Oats are a great source of soluble fiber. The main soluble fiber found in oats is oat β-glucan, which is believed to be mainly responsible for oats’ ability to lower cholesterol. In one randomized controlled trial, published in the Journal of the Medical Association of Thailand, adults with high cholesterol who ate 70 g of oatmeal a day for four weeks lowered their total cholesterol by 5% and their LDL cholesterol by 10%. So, start your day with a bowl of oatmeal, and top it with berries for extra fiber.
Olive oil is a staple of the Mediterranean diet, which is linked with increased longevity and reduced risk of chronic disease. A recent meta-analysis revealed that olive oil, as part of a Mediterranean diet in which it replaced other oils and fats, significantly decreased total cholesterol, LDL cholesterol, and oxidized LDL levels when compared with a Westernized diet. In addition, specialty olive oil with a high polyphenol content increased HDL cholesterol concentration by almost 50%.
You can lower LDL cholesterol by substituting cold-water fish, such as salmon, for meat twice a week. Salmon and other fatty, oily fish—like mackerel, herring, sardines, tuna, and more—are high in healthy polyunsaturated fats and omega-3 fatty acid, which reduce triglycerides and raise HDL cholesterol. These fish are also low in saturated fat and high in protein.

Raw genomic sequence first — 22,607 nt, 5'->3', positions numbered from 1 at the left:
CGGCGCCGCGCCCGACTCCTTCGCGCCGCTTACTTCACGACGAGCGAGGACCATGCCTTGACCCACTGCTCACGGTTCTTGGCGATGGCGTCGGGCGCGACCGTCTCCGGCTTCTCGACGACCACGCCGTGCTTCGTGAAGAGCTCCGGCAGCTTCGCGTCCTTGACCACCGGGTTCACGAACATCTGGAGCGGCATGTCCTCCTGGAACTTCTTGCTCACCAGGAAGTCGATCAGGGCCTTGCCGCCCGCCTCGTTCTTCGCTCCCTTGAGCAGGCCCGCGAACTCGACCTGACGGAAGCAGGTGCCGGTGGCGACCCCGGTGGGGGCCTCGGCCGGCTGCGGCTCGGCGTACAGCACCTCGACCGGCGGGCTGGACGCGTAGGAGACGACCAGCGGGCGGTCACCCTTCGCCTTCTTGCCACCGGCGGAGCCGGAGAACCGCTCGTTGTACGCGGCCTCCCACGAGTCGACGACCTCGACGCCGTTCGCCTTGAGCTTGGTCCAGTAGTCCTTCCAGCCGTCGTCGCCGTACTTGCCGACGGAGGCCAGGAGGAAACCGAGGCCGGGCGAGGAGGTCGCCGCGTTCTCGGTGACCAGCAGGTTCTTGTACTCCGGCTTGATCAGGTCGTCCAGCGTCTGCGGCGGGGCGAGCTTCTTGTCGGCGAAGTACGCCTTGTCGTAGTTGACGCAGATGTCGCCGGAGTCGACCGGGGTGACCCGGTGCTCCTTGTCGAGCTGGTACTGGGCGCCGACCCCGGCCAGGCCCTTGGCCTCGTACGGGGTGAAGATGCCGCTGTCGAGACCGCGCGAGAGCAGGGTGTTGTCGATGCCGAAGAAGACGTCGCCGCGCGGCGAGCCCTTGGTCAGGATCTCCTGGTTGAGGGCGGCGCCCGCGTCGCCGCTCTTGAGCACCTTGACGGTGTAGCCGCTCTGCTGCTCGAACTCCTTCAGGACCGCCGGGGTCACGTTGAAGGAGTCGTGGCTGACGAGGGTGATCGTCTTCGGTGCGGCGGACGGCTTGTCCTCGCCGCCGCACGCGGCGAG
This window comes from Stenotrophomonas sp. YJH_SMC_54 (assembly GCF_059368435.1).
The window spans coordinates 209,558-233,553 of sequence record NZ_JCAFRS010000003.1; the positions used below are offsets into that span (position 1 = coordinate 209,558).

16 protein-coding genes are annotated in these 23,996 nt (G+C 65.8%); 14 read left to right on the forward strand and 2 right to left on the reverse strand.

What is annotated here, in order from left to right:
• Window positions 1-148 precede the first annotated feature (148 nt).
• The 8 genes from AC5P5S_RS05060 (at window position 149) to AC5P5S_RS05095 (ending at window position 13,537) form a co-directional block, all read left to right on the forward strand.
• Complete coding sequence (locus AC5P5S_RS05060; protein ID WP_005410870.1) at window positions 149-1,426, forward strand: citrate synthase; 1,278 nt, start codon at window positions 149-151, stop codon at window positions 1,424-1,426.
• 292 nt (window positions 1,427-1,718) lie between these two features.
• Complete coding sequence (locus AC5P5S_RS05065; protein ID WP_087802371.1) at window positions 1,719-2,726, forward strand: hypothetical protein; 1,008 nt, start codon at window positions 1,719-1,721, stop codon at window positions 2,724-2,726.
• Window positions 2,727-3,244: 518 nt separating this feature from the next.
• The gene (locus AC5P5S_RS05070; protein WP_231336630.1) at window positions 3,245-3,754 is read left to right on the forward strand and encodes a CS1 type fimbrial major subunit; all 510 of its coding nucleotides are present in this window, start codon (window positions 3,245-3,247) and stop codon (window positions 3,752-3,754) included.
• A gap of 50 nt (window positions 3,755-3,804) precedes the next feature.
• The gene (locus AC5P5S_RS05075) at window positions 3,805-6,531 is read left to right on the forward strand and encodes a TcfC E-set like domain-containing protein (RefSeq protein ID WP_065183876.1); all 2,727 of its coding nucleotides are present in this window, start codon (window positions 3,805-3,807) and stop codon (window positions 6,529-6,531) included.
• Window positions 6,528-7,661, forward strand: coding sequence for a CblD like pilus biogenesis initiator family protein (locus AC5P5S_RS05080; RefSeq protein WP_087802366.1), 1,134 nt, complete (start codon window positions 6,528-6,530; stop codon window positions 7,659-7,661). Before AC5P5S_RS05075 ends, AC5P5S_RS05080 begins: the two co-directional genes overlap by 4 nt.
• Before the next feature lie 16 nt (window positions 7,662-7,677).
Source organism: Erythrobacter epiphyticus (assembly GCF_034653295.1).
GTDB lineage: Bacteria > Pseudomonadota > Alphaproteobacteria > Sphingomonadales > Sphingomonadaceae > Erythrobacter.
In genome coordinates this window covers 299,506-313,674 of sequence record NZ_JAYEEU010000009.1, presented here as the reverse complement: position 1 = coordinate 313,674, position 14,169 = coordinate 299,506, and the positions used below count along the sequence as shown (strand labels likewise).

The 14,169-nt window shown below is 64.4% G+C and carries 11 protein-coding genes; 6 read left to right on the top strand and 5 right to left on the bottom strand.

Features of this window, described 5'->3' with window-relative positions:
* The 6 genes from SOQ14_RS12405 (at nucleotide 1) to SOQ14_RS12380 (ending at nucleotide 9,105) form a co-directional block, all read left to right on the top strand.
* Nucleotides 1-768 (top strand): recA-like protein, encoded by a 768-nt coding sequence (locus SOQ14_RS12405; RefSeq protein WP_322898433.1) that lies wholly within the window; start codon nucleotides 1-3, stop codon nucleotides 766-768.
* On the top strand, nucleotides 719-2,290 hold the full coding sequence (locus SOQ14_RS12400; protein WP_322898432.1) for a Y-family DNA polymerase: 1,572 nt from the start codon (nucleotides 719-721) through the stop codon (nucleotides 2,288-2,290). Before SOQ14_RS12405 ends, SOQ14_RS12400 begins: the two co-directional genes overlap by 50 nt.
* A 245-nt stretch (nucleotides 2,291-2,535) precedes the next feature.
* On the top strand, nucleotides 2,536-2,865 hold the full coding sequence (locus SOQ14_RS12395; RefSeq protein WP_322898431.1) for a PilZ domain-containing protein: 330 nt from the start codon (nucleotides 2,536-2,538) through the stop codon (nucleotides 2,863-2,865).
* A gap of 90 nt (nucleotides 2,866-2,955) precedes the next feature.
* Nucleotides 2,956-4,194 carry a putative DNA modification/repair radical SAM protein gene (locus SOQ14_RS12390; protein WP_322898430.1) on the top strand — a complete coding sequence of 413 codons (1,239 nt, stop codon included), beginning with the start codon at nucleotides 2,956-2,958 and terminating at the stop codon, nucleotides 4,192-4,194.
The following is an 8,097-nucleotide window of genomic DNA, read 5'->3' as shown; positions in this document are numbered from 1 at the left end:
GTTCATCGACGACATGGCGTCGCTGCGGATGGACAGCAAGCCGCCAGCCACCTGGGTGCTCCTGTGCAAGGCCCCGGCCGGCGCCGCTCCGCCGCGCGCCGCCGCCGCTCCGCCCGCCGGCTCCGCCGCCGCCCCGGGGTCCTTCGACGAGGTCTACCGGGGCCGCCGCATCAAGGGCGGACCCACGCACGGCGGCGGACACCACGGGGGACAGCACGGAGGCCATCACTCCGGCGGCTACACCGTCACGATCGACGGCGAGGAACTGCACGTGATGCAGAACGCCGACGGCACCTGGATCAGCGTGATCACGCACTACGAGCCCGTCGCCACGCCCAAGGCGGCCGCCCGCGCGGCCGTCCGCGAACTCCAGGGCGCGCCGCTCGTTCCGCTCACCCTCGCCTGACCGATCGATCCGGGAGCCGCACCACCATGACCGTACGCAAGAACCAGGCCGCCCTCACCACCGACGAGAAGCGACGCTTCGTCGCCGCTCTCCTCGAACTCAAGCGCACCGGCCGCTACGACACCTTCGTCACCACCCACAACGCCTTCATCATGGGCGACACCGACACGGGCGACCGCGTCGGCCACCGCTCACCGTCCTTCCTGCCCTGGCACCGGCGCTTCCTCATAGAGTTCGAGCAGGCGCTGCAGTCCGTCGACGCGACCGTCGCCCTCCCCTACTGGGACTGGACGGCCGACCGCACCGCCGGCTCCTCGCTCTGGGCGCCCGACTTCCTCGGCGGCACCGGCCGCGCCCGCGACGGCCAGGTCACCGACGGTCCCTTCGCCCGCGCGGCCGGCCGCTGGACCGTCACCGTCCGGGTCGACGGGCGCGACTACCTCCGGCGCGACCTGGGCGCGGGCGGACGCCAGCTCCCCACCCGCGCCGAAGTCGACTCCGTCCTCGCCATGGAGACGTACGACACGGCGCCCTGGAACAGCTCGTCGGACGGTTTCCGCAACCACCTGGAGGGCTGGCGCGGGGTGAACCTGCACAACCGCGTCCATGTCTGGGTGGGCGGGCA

Eating soybeans and soy-based foods, such as soy milk, tofu, and tempeh, can be a healthier way to get protein than eating meat or animal products. Plus, eating soy protein reduces LDL cholesterol by 3% to 4%, according to a recent meta-analysis published in The Journal of Nutrition.
"When one adds the displacement of high saturated fat and cholesterol-rich meats to a diet that includes soy, the reduction of cholesterol could be [even] greater,” said lead author of the study David Jenkins, MD, PhD, DSc, director of the Clinical Nutrition and Risk Factor Modification Centre at St. Michael's Hospital, in Toronto, Canada. “The existing data and our analysis of it suggest soy protein contributes to heart health.”